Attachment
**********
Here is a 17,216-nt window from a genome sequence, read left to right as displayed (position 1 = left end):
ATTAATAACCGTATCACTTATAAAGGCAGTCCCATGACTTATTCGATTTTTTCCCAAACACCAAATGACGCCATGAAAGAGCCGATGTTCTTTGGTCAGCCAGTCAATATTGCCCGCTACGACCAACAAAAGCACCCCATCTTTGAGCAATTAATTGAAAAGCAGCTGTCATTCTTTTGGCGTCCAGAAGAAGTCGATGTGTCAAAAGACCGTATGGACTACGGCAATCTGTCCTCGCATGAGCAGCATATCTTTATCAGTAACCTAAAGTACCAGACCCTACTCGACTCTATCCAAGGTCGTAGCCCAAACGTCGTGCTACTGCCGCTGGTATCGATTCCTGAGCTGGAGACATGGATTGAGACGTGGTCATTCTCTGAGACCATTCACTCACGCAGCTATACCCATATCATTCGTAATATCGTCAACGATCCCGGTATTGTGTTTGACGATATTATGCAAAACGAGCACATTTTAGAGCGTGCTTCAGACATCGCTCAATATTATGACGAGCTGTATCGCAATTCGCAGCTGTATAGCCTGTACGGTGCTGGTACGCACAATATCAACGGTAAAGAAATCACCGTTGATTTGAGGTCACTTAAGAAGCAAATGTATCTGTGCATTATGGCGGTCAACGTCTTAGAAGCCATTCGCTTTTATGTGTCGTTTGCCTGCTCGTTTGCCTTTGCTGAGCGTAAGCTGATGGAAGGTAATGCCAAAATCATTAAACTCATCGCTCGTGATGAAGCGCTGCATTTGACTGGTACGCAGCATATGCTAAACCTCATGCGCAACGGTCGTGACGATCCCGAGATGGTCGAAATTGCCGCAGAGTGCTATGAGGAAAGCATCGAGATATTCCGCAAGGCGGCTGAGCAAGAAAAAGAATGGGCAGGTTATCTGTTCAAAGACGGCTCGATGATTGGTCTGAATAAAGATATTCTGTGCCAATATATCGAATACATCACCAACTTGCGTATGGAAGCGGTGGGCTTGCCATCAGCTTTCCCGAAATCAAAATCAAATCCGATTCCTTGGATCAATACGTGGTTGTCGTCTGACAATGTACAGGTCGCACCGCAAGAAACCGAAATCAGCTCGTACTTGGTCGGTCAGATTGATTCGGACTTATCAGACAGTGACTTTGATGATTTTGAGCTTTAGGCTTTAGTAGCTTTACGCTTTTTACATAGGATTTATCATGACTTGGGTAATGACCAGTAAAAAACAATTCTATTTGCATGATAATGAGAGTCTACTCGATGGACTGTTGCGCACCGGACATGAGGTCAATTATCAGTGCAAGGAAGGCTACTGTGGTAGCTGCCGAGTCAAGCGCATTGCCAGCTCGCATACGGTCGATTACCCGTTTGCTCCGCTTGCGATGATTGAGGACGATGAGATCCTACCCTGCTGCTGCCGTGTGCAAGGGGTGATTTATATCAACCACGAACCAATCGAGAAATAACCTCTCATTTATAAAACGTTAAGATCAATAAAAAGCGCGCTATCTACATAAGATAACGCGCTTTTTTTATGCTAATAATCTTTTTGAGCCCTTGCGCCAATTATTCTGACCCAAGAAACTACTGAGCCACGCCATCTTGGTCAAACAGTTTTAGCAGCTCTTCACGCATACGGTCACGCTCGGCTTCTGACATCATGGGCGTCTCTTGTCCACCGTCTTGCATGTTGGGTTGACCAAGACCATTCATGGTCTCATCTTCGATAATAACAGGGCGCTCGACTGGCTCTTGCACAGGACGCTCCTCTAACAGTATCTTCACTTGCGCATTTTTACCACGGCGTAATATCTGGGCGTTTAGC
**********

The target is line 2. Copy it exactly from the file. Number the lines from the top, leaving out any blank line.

ATTAATAACCGTATCACTTATAAAGGCAGTCCCATGACTTATTCGATTTTTTCCCAAACACCAAATGACGCCATGAAAGAGCCGATGTTCTTTGGTCAGCCAGTCAATATTGCCCGCTACGACCAACAAAAGCACCCCATCTTTGAGCAATTAATTGAAAAGCAGCTGTCATTCTTTTGGCGTCCAGAAGAAGTCGATGTGTCAAAAGACCGTATGGACTACGGCAATCTGTCCTCGCATGAGCAGCATATCTTTATCAGTAACCTAAAGTACCAGACCCTACTCGACTCTATCCAAGGTCGTAGCCCAAACGTCGTGCTACTGCCGCTGGTATCGATTCCTGAGCTGGAGACATGGATTGAGACGTGGTCATTCTCTGAGACCATTCACTCACGCAGCTATACCCATATCATTCGTAATATCGTCAACGATCCCGGTATTGTGTTTGACGATATTATGCAAAACGAGCACATTTTAGAGCGTGCTTCAGACATCGCTCAATATTATGACGAGCTGTATCGCAATTCGCAGCTGTATAGCCTGTACGGTGCTGGTACGCACAATATCAACGGTAAAGAAATCACCGTTGATTTGAGGTCACTTAAGAAGCAAATGTATCTGTGCATTATGGCGGTCAACGTCTTAGAAGCCATTCGCTTTTATGTGTCGTTTGCCTGCTCGTTTGCCTTTGCTGAGCGTAAGCTGATGGAAGGTAATGCCAAAATCATTAAACTCATCGCTCGTGATGAAGCGCTGCATTTGACTGGTACGCAGCATATGCTAAACCTCATGCGCAACGGTCGTGACGATCCCGAGATGGTCGAAATTGCCGCAGAGTGCTATGAGGAAAGCATCGAGATATTCCGCAAGGCGGCTGAGCAAGAAAAAGAATGGGCAGGTTATCTGTTCAAAGACGGCTCGATGATTGGTCTGAATAAAGATATTCTGTGCCAATATATCGAATACATCACCAACTTGCGTATGGAAGCGGTGGGCTTGCCATCAGCTTTCCCGAAATCAAAATCAAATCCGATTCCTTGGATCAATACGTGGTTGTCGTCTGACAATGTACAGGTCGCACCGCAAGAAACCGAAATCAGCTCGTACTTGGTCGGTCAGATTGATTCGGACTTATCAGACAGTGACTTTGATGATTTTGAGCTTTAGGCTTTAGTAGCTTTACGCTTTTTACATAGGATTTATCATGACTTGGGTAATGACCAGTAAAAAACAATTCTATTTGCATGATAATGAGAGTCTACTCGATGGACTGTTGCGCACCGGACATGAGGTCAATTATCAGTGCAAGGAAGGCTACTGTGGTAGCTGCCGAGTCAAGCGCATTGCCAGCTCGCATACGGTCGATTACCCGTTTGCTCCGCTTGCGATGATTGAGGACGATGAGATCCTACCCTGCTGCTGCCGTGTGCAAGGGGTGATTTATATCAACCACGAACCAATCGAGAAATAACCTCTCATTTATAAAACGTTAAGATCAATAAAAAGCGCGCTATCTACATAAGATAACGCGCTTTTTTTATGCTAATAATCTTTTTGAGCCCTTGCGCCAATTATTCTGACCCAAGAAACTACTGAGCCACGCCATCTTGGTCAAACAGTTTTAGCAGCTCTTCACGCATACGGTCACGCTCGGCTTCTGACATCATGGGCGTCTCTTGTCCACCGTCTTGCATGTTGGGTTGACCAAGACCATTCATGGTCTCATCTTCGATAATAACAGGGCGCTCGACTGGCTCTTGCACAGGACGCTCCTCTAACAGTATCTTCACTTGCGCATTTTTACCACGGCGTAATATCTGGGCGTTTAGC